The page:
We hope this message finds you and your loved ones safe and healthy! We wanted to check in to let you know we are all doing well and are available to talk if you need us. For now, we are conducting our normal reviews via video calls or through screen sharing phone calls.
We have been busy! We have experienced a lot of volatility in virtually all markets which has created a lot of opportunities for portfolio rebalancing. We have been active in making adjustments while keeping the risk level of your investments in check.
Never in our lifetime have we seen the economy go from expansion, where the biggest challenge for many industries was finding skilled workers, to uncertainty, with the national unemployment rate estimated to be the highest it’s been since the great depression – all in about 2 months. Consider that during the Great Recession of 2008, the highest weekly initial unemployment claim number came in at around 670,000 versus 6.6 million just a few weeks ago.
We’ve now seen over 1 million COVID-19 cases in the US and over 65,000 deaths. Globally, we’ve seen over 3.5 million cases and 250,000 deaths.
Consumer spending, which drives 70% of our economy (measured by GDP) is down about 25% over last year at this time and consumer confidence has weakened considerably. It had peaked in late 2018 and today it’s down to levels last seen in May of 2014. Economists are predicting GDP to decrease by around 8% in 2020. Throughout the 2008 Great Recession, GDP declined by 4%.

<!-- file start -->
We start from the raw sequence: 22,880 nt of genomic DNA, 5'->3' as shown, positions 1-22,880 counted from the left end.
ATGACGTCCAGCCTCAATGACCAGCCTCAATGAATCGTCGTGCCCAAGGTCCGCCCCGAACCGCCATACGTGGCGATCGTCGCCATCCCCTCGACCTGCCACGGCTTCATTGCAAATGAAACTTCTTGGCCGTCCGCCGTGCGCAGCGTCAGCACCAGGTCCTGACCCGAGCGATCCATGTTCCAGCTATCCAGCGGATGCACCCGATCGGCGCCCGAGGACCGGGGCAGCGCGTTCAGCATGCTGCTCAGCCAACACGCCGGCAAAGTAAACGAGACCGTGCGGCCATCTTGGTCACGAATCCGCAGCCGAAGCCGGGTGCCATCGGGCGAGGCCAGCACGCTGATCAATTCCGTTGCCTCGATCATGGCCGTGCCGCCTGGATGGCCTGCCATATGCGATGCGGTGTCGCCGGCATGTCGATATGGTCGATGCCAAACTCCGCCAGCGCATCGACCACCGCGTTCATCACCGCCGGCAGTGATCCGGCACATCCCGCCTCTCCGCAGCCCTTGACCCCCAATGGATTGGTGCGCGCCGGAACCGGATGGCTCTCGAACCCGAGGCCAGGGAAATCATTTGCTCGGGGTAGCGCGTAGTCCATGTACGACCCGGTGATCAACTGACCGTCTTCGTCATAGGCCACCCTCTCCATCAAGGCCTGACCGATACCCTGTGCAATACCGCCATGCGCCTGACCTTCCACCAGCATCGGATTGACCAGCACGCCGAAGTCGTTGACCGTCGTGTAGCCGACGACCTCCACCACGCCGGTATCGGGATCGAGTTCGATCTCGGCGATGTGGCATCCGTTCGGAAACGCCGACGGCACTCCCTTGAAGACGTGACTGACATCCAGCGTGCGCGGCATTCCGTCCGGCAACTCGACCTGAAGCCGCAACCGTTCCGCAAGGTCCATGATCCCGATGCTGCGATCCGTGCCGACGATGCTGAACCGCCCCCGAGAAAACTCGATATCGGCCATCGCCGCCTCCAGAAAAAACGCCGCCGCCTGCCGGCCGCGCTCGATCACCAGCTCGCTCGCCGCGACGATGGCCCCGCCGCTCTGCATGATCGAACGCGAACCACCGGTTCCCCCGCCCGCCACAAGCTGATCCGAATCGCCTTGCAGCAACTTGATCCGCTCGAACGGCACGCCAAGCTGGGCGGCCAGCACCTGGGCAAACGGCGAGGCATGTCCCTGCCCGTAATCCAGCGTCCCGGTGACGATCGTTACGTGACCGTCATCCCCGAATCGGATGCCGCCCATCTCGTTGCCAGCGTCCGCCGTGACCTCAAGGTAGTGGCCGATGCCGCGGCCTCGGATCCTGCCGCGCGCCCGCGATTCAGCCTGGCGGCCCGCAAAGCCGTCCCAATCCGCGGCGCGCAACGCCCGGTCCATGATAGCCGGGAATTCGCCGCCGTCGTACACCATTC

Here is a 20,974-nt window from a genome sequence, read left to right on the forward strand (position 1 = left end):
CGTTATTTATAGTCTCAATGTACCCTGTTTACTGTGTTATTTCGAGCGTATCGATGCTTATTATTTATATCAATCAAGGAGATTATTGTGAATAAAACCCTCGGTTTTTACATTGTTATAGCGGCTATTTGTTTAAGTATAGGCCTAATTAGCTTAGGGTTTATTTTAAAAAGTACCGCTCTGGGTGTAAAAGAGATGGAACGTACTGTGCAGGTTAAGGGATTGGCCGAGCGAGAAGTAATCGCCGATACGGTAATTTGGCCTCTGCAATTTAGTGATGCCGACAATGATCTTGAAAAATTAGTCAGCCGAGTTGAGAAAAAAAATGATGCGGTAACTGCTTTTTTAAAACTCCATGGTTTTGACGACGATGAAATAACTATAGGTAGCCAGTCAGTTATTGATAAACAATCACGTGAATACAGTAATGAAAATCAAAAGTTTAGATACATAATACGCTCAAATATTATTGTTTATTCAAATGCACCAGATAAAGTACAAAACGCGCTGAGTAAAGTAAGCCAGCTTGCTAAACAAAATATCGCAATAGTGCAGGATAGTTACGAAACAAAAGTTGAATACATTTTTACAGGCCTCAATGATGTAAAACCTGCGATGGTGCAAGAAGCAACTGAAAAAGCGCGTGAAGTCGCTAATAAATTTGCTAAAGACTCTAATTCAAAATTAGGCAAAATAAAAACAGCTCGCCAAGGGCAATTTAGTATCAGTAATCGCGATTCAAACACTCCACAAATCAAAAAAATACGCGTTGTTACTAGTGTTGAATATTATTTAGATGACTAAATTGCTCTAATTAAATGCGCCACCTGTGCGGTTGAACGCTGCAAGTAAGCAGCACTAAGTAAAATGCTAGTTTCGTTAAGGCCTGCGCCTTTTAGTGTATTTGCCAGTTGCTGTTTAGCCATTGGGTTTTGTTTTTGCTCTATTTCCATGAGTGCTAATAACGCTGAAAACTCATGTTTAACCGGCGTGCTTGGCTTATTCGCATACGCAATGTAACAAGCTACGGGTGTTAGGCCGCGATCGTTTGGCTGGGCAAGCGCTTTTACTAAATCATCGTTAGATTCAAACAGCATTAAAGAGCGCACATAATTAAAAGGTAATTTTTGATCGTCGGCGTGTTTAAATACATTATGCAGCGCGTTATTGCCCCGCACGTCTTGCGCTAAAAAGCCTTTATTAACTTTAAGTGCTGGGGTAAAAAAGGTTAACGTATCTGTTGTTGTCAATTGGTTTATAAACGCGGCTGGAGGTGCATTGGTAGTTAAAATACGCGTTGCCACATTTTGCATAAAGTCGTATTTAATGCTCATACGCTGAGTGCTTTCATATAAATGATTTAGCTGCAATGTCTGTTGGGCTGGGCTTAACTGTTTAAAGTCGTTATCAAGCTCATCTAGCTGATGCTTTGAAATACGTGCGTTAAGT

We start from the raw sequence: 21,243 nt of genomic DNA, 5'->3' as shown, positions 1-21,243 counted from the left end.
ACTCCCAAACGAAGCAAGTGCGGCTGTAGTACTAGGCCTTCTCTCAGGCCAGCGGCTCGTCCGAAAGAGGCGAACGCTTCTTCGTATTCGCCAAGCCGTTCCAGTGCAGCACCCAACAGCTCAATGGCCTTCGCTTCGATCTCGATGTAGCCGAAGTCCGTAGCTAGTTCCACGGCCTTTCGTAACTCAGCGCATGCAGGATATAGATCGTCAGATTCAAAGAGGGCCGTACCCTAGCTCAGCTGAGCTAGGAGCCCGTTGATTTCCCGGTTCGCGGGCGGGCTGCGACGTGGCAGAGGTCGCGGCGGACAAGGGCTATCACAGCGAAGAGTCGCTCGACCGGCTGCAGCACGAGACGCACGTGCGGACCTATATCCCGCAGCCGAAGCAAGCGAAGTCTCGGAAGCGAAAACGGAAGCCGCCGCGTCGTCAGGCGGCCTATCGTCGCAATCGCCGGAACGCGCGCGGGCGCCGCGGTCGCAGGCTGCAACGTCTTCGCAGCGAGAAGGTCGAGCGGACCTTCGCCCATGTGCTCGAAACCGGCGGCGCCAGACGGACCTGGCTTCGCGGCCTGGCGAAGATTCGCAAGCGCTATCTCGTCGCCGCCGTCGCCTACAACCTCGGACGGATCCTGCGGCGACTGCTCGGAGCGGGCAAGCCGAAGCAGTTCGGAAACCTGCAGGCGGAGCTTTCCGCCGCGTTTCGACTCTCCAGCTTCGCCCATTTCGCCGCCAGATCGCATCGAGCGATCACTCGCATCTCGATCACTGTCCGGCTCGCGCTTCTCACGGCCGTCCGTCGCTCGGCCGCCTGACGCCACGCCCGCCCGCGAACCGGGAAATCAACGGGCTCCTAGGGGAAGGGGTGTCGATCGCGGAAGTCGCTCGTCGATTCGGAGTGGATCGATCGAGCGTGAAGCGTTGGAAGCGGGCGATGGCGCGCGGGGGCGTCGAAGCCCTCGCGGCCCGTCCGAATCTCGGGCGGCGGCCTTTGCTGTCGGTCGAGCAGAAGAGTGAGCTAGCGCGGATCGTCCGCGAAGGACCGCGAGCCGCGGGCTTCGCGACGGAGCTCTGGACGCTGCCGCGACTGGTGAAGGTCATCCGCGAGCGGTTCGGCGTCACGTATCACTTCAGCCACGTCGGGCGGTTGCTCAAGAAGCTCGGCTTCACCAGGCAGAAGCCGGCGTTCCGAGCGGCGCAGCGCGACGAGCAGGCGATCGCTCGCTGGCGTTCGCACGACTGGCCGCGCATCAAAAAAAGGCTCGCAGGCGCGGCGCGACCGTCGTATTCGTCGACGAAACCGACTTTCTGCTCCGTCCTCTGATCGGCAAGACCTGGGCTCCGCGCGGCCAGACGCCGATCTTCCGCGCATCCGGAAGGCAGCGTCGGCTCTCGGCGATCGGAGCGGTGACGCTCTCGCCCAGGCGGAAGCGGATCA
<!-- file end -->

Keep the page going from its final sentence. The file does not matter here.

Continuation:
500 of the largest publicly traded companies in the US (the S&P 500) saw their values drop 34% from February 19th to March 23rd and are now down roughly 15% from the February peak – a strong comeback built primarily on optimism that the country and companies will reopen quickly and successfully. Small companies (Russell 2000) performed worse, dropping 43% over the same time period, and have recovered to down around 24% from the February high.
Airline, hotel, and restaurant stocks have been hit the hardest, with financial, industrial, and energy companies not far behind. With demand declining substantially and a glut of supply, oil prices actually went negative for a brief period of time. Who would have thought that a case of toilet paper would be worth more than a barrel of oil!?
Warren Buffet, arguably the world’s most successful investor, reminded us over the weekend that markets can do anything at any point in time. When things are going well, we sometimes take that for granted and forget how quickly things can swing in the opposite direction. A solid financial plan is really the only medicine for a volatile market. We have likely all been reminded of why an emergency reserve of 3-6 months of living expenses is an essential piece of the plan. Although it feels very boring and can be frustrating in these times of low interest rates, it does serve a purpose.
We do see those low interest rates continuing in the future. The Federal Reserve – the central banking system in the US - cut short term interest rates to zero and have been buying bonds at an unprecedented level to keep credit markets operational so businesses can borrow money and continue to function. The interest rate on the 10-year government bond (T-notes) has dropped to 0.64%. Just one year ago, that rate was at 2.55% - a decline of almost 75%.